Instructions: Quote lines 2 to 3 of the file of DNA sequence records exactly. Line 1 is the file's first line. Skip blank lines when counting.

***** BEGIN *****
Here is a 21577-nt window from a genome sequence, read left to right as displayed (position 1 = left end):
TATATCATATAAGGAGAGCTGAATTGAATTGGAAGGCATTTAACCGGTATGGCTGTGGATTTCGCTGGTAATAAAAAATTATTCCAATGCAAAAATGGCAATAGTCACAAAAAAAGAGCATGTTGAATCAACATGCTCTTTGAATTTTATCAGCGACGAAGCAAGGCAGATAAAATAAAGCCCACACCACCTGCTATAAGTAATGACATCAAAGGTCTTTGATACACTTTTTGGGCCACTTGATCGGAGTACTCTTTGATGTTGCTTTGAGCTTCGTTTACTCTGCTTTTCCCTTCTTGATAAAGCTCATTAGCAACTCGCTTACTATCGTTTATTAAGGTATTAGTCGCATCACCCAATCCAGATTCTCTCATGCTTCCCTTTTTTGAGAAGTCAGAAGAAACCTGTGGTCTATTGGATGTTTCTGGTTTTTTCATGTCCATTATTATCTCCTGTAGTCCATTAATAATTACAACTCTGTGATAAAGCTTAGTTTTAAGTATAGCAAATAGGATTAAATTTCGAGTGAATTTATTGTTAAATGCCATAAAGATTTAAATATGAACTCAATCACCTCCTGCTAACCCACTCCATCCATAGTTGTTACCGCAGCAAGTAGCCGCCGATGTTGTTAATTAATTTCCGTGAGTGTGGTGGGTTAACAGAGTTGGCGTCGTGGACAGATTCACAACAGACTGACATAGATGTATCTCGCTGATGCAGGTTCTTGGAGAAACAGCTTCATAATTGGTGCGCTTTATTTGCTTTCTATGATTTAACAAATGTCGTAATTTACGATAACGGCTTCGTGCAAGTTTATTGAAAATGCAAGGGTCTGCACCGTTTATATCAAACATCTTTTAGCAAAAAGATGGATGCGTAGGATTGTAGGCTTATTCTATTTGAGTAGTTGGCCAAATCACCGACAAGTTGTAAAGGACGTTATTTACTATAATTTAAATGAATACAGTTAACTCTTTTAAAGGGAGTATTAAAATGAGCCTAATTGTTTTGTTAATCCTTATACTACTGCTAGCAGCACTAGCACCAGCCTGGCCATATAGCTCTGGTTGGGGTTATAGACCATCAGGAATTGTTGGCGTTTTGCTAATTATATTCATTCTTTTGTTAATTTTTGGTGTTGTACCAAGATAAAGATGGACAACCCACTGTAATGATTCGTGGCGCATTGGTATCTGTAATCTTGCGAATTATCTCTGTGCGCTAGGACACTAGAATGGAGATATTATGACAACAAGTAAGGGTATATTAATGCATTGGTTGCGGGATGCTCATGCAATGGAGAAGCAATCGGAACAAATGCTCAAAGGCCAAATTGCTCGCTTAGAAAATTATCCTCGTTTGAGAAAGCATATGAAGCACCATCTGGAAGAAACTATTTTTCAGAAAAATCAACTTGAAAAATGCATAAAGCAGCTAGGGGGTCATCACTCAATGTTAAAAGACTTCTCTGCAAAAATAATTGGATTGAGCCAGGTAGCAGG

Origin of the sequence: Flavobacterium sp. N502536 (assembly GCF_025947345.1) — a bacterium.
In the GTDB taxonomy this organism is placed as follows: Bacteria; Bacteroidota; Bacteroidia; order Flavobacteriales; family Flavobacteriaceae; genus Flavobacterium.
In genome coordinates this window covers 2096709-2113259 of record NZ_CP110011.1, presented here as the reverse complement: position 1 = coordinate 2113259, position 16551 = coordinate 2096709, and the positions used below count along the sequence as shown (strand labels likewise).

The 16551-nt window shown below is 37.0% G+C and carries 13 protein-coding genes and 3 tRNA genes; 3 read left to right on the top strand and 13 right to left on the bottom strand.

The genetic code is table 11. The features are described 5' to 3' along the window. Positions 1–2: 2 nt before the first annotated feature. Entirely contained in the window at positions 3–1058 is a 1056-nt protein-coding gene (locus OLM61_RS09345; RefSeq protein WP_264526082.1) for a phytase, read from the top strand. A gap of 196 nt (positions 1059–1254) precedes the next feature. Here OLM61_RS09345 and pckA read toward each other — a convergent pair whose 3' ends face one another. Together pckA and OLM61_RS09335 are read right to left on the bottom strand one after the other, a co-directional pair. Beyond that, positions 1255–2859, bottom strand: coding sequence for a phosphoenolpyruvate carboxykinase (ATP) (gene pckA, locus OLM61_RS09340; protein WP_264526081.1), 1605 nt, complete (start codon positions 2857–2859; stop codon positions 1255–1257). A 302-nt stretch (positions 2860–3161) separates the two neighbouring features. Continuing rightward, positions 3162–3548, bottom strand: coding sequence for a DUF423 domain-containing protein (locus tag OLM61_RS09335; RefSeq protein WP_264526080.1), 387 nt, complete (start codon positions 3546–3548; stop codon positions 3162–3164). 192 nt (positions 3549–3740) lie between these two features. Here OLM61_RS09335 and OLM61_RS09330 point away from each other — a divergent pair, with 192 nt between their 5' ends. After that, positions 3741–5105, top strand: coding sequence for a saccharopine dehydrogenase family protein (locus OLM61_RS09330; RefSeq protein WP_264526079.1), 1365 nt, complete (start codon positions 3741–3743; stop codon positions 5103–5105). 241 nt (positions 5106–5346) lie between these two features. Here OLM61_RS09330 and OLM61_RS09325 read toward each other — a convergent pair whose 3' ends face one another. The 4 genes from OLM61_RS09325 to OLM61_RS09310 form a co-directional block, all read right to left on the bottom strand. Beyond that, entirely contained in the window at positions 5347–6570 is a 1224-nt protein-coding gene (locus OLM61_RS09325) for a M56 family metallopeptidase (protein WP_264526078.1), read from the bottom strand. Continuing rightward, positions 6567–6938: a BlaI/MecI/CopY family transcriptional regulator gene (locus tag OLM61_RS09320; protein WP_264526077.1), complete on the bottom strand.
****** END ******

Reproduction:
TATATCATATAAGGAGAGCTGAATTGAATTGGAAGGCATTTAACCGGTATGGCTGTGGATTTCGCTGGTAATAAAAAATTATTCCAATGCAAAAATGGCAATAGTCACAAAAAAAGAGCATGTTGAATCAACATGCTCTTTGAATTTTATCAGCGACGAAGCAAGGCAGATAAAATAAAGCCCACACCACCTGCTATAAGTAATGACATCAAAGGTCTTTGATACACTTTTTGGGCCACTTGATCGGAGTACTCTTTGATGTTGCTTTGAGCTTCGTTTACTCTGCTTTTCCCTTCTTGATAAAGCTCATTAGCAACTCGCTTACTATCGTTTATTAAGGTATTAGTCGCATCACCCAATCCAGATTCTCTCATGCTTCCCTTTTTTGAGAAGTCAGAAGAAACCTGTGGTCTATTGGATGTTTCTGGTTTTTTCATGTCCATTATTATCTCCTGTAGTCCATTAATAATTACAACTCTGTGATAAAGCTTAGTTTTAAGTATAGCAAATAGGATTAAATTTCGAGTGAATTTATTGTTAAATGCCATAAAGATTTAAATATGAACTCAATCACCTCCTGCTAACCCACTCCATCCATAGTTGTTACCGCAGCAAGTAGCCGCCGATGTTGTTAATTAATTTCCGTGAGTGTGGTGGGTTAACAGAGTTGGCGTCGTGGACAGATTCACAACAGACTGACATAGATGTATCTCGCTGATGCAGGTTCTTGGAGAAACAGCTTCATAATTGGTGCGCTTTATTTGCTTTCTATGATTTAACAAATGTCGTAATTTACGATAACGGCTTCGTGCAAGTTTATTGAAAATGCAAGGGTCTGCACCGTTTATATCAAACATCTTTTAGCAAAAAGATGGATGCGTAGGATTGTAGGCTTATTCTATTTGAGTAGTTGGCCAAATCACCGACAAGTTGTAAAGGACGTTATTTACTATAATTTAAATGAATACAGTTAACTCTTTTAAAGGGAGTATTAAAATGAGCCTAATTGTTTTGTTAATCCTTATACTACTGCTAGCAGCACTAGCACCAGCCTGGCCATATAGCTCTGGTTGGGGTTATAGACCATCAGGAATTGTTGGCGTTTTGCTAATTATATTCATTCTTTTGTTAATTTTTGGTGTTGTACCAAGATAAAGATGGACAACCCACTGTAATGATTCGTGGCGCATTGGTATCTGTAATCTTGCGAATTATCTCTGTGCGCTAGGACACTAGAATGGAGATATTATGACAACAAGTAAGGGTATATTAATGCATTGGTTGCGGGATGCTCATGCAATGGAGAAGCAATCGGAACAAATGCTCAAAGGCCAAATTGCTCGCTTAGAAAATTATCCTCGTTTGAGAAAGCATATGAAGCACCATCTGGAAGAAACTATTTTTCAGAAAAATCAACTTGAAAAATGCATAAAGCAGCTAGGGGGTCATCACTCAATGTTAAAAGACTTCTCTGCAAAAATAATTGGATTGAGCCAGGTAGCAGG

Origin of the sequence: Flavobacterium sp. N502536 (assembly GCF_025947345.1) — a bacterium.